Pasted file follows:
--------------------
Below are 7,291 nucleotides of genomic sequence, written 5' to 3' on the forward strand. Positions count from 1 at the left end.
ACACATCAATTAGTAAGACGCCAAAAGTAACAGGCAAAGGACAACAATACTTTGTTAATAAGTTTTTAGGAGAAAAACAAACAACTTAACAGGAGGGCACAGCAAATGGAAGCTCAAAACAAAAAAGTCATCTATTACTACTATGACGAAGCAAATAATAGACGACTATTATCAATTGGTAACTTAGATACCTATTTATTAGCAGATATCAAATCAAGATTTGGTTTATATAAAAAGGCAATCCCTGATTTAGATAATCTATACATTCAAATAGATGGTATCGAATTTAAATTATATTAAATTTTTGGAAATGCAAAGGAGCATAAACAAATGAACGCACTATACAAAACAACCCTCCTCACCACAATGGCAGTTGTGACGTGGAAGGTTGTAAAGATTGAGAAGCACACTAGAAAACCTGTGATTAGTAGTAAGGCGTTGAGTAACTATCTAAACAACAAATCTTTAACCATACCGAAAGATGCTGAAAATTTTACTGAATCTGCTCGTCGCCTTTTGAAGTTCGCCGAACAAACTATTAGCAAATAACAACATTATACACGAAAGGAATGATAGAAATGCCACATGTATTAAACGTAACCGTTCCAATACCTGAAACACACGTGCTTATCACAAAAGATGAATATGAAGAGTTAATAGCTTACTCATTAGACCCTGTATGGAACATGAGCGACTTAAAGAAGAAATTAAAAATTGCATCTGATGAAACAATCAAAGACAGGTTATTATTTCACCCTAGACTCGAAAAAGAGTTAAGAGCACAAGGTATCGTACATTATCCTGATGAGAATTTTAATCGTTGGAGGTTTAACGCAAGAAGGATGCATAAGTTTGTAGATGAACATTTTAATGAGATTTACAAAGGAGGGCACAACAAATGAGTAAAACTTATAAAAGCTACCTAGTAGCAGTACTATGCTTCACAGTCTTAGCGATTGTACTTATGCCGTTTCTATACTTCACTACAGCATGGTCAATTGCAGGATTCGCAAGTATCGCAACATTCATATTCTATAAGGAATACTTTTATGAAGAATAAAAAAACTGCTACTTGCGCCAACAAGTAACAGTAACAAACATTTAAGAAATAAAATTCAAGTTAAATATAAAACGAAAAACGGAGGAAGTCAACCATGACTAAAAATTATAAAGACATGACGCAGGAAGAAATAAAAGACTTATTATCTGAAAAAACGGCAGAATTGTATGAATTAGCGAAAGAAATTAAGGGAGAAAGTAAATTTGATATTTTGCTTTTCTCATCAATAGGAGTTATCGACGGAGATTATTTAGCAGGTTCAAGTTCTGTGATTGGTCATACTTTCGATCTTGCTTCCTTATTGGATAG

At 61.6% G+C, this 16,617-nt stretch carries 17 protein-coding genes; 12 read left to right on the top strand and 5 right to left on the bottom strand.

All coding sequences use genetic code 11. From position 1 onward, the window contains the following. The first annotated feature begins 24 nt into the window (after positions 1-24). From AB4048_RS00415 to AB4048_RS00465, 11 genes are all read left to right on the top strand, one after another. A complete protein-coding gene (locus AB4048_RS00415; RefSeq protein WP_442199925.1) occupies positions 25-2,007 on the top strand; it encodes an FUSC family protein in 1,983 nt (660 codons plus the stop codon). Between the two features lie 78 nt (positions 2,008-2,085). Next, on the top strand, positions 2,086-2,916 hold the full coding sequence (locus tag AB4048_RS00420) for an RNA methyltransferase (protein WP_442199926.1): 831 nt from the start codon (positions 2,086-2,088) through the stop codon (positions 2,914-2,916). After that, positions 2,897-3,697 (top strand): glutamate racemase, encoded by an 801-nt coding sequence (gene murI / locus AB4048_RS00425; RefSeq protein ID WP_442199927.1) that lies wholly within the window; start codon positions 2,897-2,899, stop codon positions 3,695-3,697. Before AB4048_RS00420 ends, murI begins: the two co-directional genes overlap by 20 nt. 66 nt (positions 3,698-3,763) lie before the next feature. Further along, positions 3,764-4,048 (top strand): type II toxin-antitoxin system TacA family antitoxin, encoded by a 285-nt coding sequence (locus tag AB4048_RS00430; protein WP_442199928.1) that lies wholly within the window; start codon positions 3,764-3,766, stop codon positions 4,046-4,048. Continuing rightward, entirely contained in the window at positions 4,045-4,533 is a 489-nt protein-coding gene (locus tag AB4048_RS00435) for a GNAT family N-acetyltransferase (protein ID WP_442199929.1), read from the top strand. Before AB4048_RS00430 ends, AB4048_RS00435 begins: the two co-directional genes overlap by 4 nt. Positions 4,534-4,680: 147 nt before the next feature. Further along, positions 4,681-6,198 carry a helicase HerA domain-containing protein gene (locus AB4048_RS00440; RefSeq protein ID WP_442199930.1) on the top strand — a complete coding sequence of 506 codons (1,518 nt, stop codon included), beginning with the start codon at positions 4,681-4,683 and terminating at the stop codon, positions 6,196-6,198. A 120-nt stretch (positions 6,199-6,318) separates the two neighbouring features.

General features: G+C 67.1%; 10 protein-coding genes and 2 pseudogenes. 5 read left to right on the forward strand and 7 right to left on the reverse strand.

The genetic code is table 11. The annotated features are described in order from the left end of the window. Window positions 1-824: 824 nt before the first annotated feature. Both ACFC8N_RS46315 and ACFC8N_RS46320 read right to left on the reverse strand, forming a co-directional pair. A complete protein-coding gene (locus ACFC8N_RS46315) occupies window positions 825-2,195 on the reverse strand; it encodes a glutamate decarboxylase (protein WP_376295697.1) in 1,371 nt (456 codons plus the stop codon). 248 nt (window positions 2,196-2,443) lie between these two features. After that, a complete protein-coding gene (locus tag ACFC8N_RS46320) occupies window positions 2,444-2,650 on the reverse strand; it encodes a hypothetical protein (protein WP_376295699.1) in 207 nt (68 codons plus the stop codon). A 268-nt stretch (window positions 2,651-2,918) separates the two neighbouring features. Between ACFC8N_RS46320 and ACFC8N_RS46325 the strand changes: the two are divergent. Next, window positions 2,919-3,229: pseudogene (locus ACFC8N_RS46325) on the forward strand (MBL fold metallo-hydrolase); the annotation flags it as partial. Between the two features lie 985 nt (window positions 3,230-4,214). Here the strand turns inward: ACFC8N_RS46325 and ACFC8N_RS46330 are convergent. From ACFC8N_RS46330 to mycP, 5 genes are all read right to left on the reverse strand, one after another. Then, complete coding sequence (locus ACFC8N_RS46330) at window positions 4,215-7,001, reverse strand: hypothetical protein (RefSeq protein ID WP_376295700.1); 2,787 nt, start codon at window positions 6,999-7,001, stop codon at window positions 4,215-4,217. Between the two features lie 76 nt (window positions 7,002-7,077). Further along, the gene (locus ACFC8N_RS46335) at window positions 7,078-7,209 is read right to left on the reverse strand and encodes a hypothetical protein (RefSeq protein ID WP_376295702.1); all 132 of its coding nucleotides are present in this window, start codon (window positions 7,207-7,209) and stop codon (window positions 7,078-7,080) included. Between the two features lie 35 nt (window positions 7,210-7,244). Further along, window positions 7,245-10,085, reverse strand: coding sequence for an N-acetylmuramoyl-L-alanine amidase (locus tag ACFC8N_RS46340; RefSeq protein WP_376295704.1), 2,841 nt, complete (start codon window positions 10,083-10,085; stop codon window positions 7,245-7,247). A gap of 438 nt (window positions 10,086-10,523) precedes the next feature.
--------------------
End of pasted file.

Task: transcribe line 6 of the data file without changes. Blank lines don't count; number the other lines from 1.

The genetic code is table 11. The annotated features are described in order from the left end of the window. Window positions 1-824: 824 nt before the first annotated feature. Both ACFC8N_RS46315 and ACFC8N_RS46320 read right to left on the reverse strand, forming a co-directional pair. A complete protein-coding gene (locus ACFC8N_RS46315) occupies window positions 825-2,195 on the reverse strand; it encodes a glutamate decarboxylase (protein WP_376295697.1) in 1,371 nt (456 codons plus the stop codon). 248 nt (window positions 2,196-2,443) lie between these two features. After that, a complete protein-coding gene (locus tag ACFC8N_RS46320) occupies window positions 2,444-2,650 on the reverse strand; it encodes a hypothetical protein (protein WP_376295699.1) in 207 nt (68 codons plus the stop codon). A 268-nt stretch (window positions 2,651-2,918) separates the two neighbouring features. Between ACFC8N_RS46320 and ACFC8N_RS46325 the strand changes: the two are divergent. Next, window positions 2,919-3,229: pseudogene (locus ACFC8N_RS46325) on the forward strand (MBL fold metallo-hydrolase); the annotation flags it as partial. Between the two features lie 985 nt (window positions 3,230-4,214). Here the strand turns inward: ACFC8N_RS46325 and ACFC8N_RS46330 are convergent. From ACFC8N_RS46330 to mycP, 5 genes are all read right to left on the reverse strand, one after another. Then, complete coding sequence (locus ACFC8N_RS46330) at window positions 4,215-7,001, reverse strand: hypothetical protein (RefSeq protein ID WP_376295700.1); 2,787 nt, start codon at window positions 6,999-7,001, stop codon at window positions 4,215-4,217. Between the two features lie 76 nt (window positions 7,002-7,077). Further along, the gene (locus ACFC8N_RS46335) at window positions 7,078-7,209 is read right to left on the reverse strand and encodes a hypothetical protein (RefSeq protein ID WP_376295702.1); all 132 of its coding nucleotides are present in this window, start codon (window positions 7,207-7,209) and stop codon (window positions 7,078-7,080) included. Between the two features lie 35 nt (window positions 7,210-7,244). Further along, window positions 7,245-10,085, reverse strand: coding sequence for an N-acetylmuramoyl-L-alanine amidase (locus tag ACFC8N_RS46340; RefSeq protein WP_376295704.1), 2,841 nt, complete (start codon window positions 10,083-10,085; stop codon window positions 7,245-7,247). A gap of 438 nt (window positions 10,086-10,523) precedes the next feature.